Parliament says public inputs and suggestions on the Bill for the Office of the Special Prosecutor are still welcome.
The Chairman of the Constitutional, Legal and Parliamentary Affairs Committee of Parliament, Mr Ben Abdallah Banda, said until the bill was passed into law, recommendations from the public would be considered by the committee to improve its content.
Addressing the closing ceremony of a stakeholders’ conference to discuss views and perspective of civil society organisations (CSOs) on the bill, Mr Banda said Parliament attached great importance to inputs from CSOs and other members of the public.
He said Parliament, in its wisdom, deemed it necessary to have a brainstorming session on the bill so that the public could all take ownership of the project.
Special Prosecution Agency
A professor in law, Prof. H. Kwasi Prempeh said the creation of the Office of Special Prosecutor was good for the country’s democracy and the fight against corruption at the top.
Prof Prempeh said it was erroneous for people to think that the Office of the Special Prosecutor would usurp the role of the Attorney-General and noted that if in doubt people could consider it as “Special Prosecution Agency.”
For his part, the Member of Parliament for Adentan, Mr Samuel Buabeng Asamoah, said the Office of the Special Prosecutor would greatly assist in fighting political corruption.
An Investigating Advisor for Strengthening Action Against Corruption (STAAC-Ghana), a civil society organisation, Mr Ken Isaac, recommended a three-tier force for the special prosecutor.
He said tier-one should include conducting investigations from inception to prosecution, while tier two should involve directing other law enforcement agencies to conduct investigations and in the tier three supervise other law enforcement agencies to conduct investigations.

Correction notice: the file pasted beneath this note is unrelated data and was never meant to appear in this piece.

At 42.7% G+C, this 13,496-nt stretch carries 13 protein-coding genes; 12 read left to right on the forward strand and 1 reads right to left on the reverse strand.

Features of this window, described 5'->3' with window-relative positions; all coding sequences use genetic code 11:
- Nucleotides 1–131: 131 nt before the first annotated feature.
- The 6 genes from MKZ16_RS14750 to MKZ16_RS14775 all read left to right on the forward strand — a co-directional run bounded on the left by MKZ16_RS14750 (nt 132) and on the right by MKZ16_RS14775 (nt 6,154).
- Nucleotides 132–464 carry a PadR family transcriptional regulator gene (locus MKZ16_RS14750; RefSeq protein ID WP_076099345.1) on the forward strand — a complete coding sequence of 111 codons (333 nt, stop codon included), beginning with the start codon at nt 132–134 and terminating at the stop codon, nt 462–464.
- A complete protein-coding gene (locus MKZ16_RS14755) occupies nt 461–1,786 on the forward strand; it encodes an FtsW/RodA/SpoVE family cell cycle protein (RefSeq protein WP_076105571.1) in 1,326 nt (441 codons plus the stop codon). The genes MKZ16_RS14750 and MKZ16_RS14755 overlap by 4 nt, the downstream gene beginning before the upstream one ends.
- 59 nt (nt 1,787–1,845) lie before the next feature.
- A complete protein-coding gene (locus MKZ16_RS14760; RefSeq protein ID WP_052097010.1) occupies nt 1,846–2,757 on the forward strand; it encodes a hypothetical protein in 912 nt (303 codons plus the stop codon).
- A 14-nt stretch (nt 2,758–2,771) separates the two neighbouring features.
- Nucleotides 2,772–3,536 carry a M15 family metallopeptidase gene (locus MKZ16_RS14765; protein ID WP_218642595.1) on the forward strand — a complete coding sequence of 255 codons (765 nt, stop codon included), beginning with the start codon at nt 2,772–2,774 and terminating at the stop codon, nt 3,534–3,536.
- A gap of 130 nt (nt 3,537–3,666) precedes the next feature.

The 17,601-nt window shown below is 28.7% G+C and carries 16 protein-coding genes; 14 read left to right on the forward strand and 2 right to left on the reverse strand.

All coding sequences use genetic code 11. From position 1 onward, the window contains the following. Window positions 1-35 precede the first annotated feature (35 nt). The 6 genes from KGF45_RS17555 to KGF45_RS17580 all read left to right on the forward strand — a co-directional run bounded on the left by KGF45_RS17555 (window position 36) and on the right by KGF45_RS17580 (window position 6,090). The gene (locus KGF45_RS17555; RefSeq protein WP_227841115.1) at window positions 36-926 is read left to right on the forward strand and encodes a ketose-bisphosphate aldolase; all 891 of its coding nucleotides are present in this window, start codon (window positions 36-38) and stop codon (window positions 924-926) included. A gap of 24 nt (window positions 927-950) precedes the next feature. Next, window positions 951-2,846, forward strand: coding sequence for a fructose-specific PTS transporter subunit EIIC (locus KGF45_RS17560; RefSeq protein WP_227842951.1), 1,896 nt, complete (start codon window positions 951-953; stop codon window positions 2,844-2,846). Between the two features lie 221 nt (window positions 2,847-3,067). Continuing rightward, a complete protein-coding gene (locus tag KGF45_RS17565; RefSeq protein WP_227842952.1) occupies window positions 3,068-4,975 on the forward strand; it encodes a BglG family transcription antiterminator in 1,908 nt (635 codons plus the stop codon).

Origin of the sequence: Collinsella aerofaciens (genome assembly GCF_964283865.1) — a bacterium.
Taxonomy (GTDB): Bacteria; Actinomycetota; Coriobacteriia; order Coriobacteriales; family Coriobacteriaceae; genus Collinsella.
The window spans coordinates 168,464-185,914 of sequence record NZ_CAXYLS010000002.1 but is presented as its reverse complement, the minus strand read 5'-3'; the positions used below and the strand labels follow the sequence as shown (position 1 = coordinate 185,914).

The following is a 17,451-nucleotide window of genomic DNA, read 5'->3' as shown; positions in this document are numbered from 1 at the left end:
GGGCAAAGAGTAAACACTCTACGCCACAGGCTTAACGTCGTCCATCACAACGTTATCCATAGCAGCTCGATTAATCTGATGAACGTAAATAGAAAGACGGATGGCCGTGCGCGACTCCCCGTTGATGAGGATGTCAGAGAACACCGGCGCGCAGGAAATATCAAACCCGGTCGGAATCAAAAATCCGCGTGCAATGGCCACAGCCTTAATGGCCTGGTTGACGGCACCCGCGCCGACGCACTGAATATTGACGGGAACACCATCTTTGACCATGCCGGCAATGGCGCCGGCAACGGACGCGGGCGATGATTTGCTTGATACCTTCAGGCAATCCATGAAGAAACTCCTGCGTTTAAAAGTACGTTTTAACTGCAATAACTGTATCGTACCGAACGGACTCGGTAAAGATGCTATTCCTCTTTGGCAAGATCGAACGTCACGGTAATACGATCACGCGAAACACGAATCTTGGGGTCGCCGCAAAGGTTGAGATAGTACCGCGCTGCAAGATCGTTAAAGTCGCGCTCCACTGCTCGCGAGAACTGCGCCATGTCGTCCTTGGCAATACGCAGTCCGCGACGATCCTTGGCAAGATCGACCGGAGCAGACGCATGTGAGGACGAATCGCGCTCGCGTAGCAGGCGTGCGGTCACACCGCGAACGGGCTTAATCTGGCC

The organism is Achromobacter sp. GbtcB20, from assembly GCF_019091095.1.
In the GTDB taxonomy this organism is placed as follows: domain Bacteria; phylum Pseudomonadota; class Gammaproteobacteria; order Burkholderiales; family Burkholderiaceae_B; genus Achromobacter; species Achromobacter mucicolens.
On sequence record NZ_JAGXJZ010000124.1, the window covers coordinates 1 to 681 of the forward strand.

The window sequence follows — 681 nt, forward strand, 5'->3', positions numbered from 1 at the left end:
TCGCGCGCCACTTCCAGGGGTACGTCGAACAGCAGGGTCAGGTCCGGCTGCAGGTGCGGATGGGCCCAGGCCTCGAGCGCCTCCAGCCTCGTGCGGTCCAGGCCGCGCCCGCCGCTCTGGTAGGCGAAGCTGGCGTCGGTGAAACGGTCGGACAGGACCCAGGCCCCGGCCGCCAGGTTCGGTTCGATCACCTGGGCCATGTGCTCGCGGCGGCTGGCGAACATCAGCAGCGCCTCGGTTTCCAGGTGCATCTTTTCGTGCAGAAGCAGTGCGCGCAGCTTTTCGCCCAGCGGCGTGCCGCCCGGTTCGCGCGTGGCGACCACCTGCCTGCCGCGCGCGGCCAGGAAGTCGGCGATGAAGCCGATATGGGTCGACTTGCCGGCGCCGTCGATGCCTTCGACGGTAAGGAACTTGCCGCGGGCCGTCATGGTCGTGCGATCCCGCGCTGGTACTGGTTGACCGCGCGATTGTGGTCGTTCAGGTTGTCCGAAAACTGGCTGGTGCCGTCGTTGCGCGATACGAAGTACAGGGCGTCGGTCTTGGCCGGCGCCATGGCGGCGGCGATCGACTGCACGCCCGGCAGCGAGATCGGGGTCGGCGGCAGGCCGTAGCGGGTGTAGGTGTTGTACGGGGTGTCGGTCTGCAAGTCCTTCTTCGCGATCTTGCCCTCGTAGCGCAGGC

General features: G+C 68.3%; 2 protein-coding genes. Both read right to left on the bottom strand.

He said the process would make the special prosecutor to be aware of cases that were under investigations and also to follow up diligently.
Minority supports bill
The Minority Leader, Mr Haruna Iddrisu, last Tuesday said the Special Prosecutor’s Bill, though in its current form is not perfect, was needed by the country.
He said corruption hurt economies and “that is why all of us should be united around this noble cause.
“The people need it, the economy needs it, the environment needs it and Ghana needs it,” he noted and added that although the bill in its current form may be not be perfect, no bill has ever been.”
He, therefore, advocated a consensus among CSOs and other stakeholders to ensure the bill succeeded.
Mr Iddrisu said corruption could best be fought through the creation and strengthening of systems for accountability, transparency and public participation.